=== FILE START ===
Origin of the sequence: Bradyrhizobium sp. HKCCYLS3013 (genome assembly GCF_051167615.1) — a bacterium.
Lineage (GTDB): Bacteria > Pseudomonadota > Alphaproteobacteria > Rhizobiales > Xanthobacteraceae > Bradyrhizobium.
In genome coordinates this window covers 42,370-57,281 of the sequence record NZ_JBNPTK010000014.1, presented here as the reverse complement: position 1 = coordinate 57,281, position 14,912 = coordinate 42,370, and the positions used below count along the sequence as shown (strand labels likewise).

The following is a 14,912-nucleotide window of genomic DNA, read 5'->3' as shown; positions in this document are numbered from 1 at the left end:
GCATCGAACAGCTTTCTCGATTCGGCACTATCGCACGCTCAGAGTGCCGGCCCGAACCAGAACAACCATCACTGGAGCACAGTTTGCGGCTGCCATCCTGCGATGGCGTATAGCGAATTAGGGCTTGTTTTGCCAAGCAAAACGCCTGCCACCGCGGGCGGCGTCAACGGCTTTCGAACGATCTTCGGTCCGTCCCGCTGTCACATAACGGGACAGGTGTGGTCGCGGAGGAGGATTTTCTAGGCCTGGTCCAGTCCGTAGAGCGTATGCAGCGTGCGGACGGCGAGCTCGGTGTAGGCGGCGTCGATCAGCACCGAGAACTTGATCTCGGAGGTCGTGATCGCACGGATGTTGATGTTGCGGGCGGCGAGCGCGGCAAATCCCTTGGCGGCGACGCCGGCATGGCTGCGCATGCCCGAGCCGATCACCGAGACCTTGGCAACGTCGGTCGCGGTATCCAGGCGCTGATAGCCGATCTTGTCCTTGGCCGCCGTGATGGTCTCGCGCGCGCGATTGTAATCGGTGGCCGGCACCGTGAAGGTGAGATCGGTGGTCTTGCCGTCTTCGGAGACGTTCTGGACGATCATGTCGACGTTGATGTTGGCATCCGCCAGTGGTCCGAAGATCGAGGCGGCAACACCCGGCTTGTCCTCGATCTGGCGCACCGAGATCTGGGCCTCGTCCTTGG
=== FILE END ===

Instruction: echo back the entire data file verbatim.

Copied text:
Origin of the sequence: Bradyrhizobium sp. HKCCYLS3013 (genome assembly GCF_051167615.1) — a bacterium.
Lineage (GTDB): Bacteria > Pseudomonadota > Alphaproteobacteria > Rhizobiales > Xanthobacteraceae > Bradyrhizobium.
In genome coordinates this window covers 42,370-57,281 of the sequence record NZ_JBNPTK010000014.1, presented here as the reverse complement: position 1 = coordinate 57,281, position 14,912 = coordinate 42,370, and the positions used below count along the sequence as shown (strand labels likewise).

The following is a 14,912-nucleotide window of genomic DNA, read 5'->3' as shown; positions in this document are numbered from 1 at the left end:
GCATCGAACAGCTTTCTCGATTCGGCACTATCGCACGCTCAGAGTGCCGGCCCGAACCAGAACAACCATCACTGGAGCACAGTTTGCGGCTGCCATCCTGCGATGGCGTATAGCGAATTAGGGCTTGTTTTGCCAAGCAAAACGCCTGCCACCGCGGGCGGCGTCAACGGCTTTCGAACGATCTTCGGTCCGTCCCGCTGTCACATAACGGGACAGGTGTGGTCGCGGAGGAGGATTTTCTAGGCCTGGTCCAGTCCGTAGAGCGTATGCAGCGTGCGGACGGCGAGCTCGGTGTAGGCGGCGTCGATCAGCACCGAGAACTTGATCTCGGAGGTCGTGATCGCACGGATGTTGATGTTGCGGGCGGCGAGCGCGGCAAATCCCTTGGCGGCGACGCCGGCATGGCTGCGCATGCCCGAGCCGATCACCGAGACCTTGGCAACGTCGGTCGCGGTATCCAGGCGCTGATAGCCGATCTTGTCCTTGGCCGCCGTGATGGTCTCGCGCGCGCGATTGTAATCGGTGGCCGGCACCGTGAAGGTGAGATCGGTGGTCTTGCCGTCTTCGGAGACGTTCTGGACGATCATGTCGACGTTGATGTTGGCATCCGCCAGTGGTCCGAAGATCGAGGCGGCAACACCCGGCTTGTCCTCGATCTGGCGCACCGAGATCTGGGCCTCGTCCTTGG